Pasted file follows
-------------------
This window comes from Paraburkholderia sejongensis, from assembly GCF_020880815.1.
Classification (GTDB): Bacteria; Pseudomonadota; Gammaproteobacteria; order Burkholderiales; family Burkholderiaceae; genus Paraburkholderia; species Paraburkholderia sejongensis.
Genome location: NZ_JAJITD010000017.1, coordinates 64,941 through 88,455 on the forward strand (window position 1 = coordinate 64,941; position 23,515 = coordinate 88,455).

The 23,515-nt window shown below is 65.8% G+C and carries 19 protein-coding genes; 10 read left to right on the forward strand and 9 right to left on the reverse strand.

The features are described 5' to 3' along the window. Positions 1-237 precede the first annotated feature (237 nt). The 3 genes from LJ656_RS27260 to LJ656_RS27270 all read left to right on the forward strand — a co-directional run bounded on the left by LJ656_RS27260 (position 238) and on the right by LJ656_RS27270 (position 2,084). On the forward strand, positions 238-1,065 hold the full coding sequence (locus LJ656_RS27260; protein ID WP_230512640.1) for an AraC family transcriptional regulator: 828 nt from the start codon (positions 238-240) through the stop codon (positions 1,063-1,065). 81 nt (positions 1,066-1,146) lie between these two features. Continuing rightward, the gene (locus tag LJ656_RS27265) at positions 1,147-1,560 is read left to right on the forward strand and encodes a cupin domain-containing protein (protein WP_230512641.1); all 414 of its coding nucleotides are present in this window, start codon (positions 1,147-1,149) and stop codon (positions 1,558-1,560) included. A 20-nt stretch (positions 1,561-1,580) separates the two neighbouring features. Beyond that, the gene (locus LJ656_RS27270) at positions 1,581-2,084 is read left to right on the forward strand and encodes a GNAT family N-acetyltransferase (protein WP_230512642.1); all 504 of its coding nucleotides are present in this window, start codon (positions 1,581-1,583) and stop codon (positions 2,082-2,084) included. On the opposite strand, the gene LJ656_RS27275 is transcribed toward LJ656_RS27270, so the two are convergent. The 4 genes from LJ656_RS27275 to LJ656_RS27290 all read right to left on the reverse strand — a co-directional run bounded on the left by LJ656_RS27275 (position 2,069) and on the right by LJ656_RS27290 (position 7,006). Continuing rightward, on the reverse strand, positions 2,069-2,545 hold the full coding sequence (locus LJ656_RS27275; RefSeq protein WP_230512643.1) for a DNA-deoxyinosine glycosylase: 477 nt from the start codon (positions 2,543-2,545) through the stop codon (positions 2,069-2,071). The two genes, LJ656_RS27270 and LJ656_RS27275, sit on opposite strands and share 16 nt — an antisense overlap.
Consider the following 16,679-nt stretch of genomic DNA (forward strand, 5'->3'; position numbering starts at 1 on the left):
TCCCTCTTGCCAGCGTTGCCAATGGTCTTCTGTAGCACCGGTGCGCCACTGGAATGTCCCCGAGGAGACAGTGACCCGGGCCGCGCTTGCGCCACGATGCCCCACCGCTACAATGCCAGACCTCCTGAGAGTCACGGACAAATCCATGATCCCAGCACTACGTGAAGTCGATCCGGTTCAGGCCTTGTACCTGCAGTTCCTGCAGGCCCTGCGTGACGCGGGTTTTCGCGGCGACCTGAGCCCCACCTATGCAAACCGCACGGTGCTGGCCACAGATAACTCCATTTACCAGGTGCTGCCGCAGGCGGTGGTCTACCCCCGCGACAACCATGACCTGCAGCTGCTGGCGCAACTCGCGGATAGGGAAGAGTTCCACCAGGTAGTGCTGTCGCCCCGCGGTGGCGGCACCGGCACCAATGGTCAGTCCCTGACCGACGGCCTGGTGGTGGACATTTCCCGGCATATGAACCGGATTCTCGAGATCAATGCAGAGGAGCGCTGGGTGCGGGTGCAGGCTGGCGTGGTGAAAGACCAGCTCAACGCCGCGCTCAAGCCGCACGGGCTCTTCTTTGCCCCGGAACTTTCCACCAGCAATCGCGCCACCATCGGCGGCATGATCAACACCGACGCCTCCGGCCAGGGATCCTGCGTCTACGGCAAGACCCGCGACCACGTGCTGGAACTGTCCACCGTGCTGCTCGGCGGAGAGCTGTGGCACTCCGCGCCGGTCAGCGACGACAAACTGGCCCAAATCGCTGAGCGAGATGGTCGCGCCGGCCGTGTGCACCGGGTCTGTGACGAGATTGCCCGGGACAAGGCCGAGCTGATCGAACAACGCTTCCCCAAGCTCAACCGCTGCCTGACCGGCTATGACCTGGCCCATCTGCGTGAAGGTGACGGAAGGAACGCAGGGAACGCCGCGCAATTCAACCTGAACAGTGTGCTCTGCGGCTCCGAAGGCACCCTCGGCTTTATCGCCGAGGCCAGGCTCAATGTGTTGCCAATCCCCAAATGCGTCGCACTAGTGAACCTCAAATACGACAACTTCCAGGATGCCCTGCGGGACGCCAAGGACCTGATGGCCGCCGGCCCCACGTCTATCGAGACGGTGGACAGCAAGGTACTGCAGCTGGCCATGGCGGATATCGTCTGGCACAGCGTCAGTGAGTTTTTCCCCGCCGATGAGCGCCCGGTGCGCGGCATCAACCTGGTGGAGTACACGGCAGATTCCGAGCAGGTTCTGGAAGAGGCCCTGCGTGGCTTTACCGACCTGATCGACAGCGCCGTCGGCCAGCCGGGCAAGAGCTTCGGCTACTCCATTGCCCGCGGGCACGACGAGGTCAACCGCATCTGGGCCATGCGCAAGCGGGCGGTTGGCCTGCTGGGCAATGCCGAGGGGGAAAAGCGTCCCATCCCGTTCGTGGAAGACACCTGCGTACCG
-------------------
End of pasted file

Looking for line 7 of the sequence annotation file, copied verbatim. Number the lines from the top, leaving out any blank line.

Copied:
TCCCTCTTGCCAGCGTTGCCAATGGTCTTCTGTAGCACCGGTGCGCCACTGGAATGTCCCCGAGGAGACAGTGACCCGGGCCGCGCTTGCGCCACGATGCCCCACCGCTACAATGCCAGACCTCCTGAGAGTCACGGACAAATCCATGATCCCAGCACTACGTGAAGTCGATCCGGTTCAGGCCTTGTACCTGCAGTTCCTGCAGGCCCTGCGTGACGCGGGTTTTCGCGGCGACCTGAGCCCCACCTATGCAAACCGCACGGTGCTGGCCACAGATAACTCCATTTACCAGGTGCTGCCGCAGGCGGTGGTCTACCCCCGCGACAACCATGACCTGCAGCTGCTGGCGCAACTCGCGGATAGGGAAGAGTTCCACCAGGTAGTGCTGTCGCCCCGCGGTGGCGGCACCGGCACCAATGGTCAGTCCCTGACCGACGGCCTGGTGGTGGACATTTCCCGGCATATGAACCGGATTCTCGAGATCAATGCAGAGGAGCGCTGGGTGCGGGTGCAGGCTGGCGTGGTGAAAGACCAGCTCAACGCCGCGCTCAAGCCGCACGGGCTCTTCTTTGCCCCGGAACTTTCCACCAGCAATCGCGCCACCATCGGCGGCATGATCAACACCGACGCCTCCGGCCAGGGATCCTGCGTCTACGGCAAGACCCGCGACCACGTGCTGGAACTGTCCACCGTGCTGCTCGGCGGAGAGCTGTGGCACTCCGCGCCGGTCAGCGACGACAAACTGGCCCAAATCGCTGAGCGAGATGGTCGCGCCGGCCGTGTGCACCGGGTCTGTGACGAGATTGCCCGGGACAAGGCCGAGCTGATCGAACAACGCTTCCCCAAGCTCAACCGCTGCCTGACCGGCTATGACCTGGCCCATCTGCGTGAAGGTGACGGAAGGAACGCAGGGAACGCCGCGCAATTCAACCTGAACAGTGTGCTCTGCGGCTCCGAAGGCACCCTCGGCTTTATCGCCGAGGCCAGGCTCAATGTGTTGCCAATCCCCAAATGCGTCGCACTAGTGAACCTCAAATACGACAACTTCCAGGATGCCCTGCGGGACGCCAAGGACCTGATGGCCGCCGGCCCCACGTCTATCGAGACGGTGGACAGCAAGGTACTGCAGCTGGCCATGGCGGATATCGTCTGGCACAGCGTCAGTGAGTTTTTCCCCGCCGATGAGCGCCCGGTGCGCGGCATCAACCTGGTGGAGTACACGGCAGATTCCGAGCAGGTTCTGGAAGAGGCCCTGCGTGGCTTTACCGACCTGATCGACAGCGCCGTCGGCCAGCCGGGCAAGAGCTTCGGCTACTCCATTGCCCGCGGGCACGACGAGGTCAACCGCATCTGGGCCATGCGCAAGCGGGCGGTTGGCCTGCTGGGCAATGCCGAGGGGGAAAAGCGTCCCATCCCGTTCGTGGAAGACACCTGCGTACCG